At the beginning of the government’s argument in the case, Rumsfeld v. Forum for Academic and Institutional Rights, No. 04-1152, several justices challenged Mr. Clement’s assertion that the military was simply seeking equal access. These justices, reflecting an argument in a brief filed by a group of Harvard Law School professors, noted that requiring all recruiters, including the military, to accept a nondiscrimination policy would, in fact, amount to equal treatment and so would satisfy the Solomon Amendment.
“You’re receiving what other employers in the same situation would receive,” Justice Scalia told Mr. Clement. Interpreting the statute in that way would “avoid a difficult constitutional question,” Justice Stephen G. Breyer said.
Mr. Clement replied, “I don’t think there’s a difficult constitutional question to be avoided here.” He urged the justices to avoid the conclusion “that the statute effectively accomplishes nothing.”
With both sides clothing their arguments in the language of nondiscrimination, it became clear that the nondiscrimination principle cuts in more than one direction. Justice Breyer suggested to Mr. Rosenkranz that a victory for the law schools might also provide a constitutional basis for others to object to abiding by other federal antidiscrimination laws.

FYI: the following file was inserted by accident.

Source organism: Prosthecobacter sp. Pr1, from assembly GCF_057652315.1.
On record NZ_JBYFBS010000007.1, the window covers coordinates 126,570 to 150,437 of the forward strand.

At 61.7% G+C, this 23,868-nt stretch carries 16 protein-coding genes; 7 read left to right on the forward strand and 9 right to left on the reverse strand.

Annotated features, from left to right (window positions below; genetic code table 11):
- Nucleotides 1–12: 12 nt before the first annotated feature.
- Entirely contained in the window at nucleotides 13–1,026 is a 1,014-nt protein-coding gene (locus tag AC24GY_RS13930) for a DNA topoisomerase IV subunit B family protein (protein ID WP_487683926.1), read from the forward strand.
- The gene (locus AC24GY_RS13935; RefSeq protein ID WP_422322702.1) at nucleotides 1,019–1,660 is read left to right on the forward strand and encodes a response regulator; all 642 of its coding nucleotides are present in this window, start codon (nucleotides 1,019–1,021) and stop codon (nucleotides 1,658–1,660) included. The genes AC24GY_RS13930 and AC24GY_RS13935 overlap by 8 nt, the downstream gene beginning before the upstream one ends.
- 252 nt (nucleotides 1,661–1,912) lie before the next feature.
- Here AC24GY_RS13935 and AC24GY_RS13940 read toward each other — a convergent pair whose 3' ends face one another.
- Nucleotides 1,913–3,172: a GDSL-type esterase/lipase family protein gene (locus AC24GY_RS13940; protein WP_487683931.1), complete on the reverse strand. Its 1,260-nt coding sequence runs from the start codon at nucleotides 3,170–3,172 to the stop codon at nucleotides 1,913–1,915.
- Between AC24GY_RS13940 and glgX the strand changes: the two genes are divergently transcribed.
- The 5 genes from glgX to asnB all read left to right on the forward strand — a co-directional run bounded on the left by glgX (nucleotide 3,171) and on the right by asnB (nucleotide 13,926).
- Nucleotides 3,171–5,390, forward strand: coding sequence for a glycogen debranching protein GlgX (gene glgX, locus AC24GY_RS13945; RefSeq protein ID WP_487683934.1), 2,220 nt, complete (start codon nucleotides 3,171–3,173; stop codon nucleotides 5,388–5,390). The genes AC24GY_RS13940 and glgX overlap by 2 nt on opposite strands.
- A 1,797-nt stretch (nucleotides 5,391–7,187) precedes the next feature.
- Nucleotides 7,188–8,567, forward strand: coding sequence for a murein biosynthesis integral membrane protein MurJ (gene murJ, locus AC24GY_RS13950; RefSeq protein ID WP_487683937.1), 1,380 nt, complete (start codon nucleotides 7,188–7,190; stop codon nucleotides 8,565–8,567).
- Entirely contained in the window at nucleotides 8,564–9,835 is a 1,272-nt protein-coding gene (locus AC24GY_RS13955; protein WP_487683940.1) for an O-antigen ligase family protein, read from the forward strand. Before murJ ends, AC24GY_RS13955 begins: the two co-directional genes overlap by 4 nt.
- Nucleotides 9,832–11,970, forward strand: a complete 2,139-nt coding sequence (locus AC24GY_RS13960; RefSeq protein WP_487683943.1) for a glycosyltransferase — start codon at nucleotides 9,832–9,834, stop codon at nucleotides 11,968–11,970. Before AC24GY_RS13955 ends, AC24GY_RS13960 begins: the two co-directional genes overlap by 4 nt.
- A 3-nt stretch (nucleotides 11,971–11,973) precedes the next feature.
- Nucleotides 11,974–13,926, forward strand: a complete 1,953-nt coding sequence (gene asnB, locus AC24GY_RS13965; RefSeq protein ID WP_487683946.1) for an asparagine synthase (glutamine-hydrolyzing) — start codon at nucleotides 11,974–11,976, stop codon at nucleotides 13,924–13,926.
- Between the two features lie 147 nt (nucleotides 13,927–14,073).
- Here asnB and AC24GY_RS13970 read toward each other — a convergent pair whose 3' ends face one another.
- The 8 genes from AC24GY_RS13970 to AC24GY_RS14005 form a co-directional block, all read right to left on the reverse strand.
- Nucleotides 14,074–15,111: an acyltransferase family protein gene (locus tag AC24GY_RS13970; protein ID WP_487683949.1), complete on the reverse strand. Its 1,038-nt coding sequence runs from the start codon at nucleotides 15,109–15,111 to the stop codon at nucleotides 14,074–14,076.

“They also have the same right, Bob Jones University, because they disapprove of social mixing of the races?” Justice Breyer asked, referring to the Greenville, S.C., university that lost its tax-exempt status because of its racial policies in a Supreme Court case 25 years ago.
Mr. Rosenkranz tried to argue that the government could demonstrate a compelling need to eradicate racial discrimination.
But the military has needs of “immense national importance” also, Justice Scalia said.
In the end, it appeared that the law schools’ ability to distance themselves from the military, even while yielding to the demand for access, was sufficient in the justices’ minds to save the Solomon Amendment.
“It seems to me quite a simple matter for the law schools to have a disclaimer on all of their e-mails and advertisements that say the law school does not approve, and in fact, disapproves of the policies of some of the employers who you will meet,” Justice Kennedy told Mr. Rosenkranz. “That’s the end of it,” he said.
And Justice Breyer asked “why you don’t have here what I’d say is normal in the First Amendment area, that the remedy for speech you don’t like is not less speech, it is more speech.”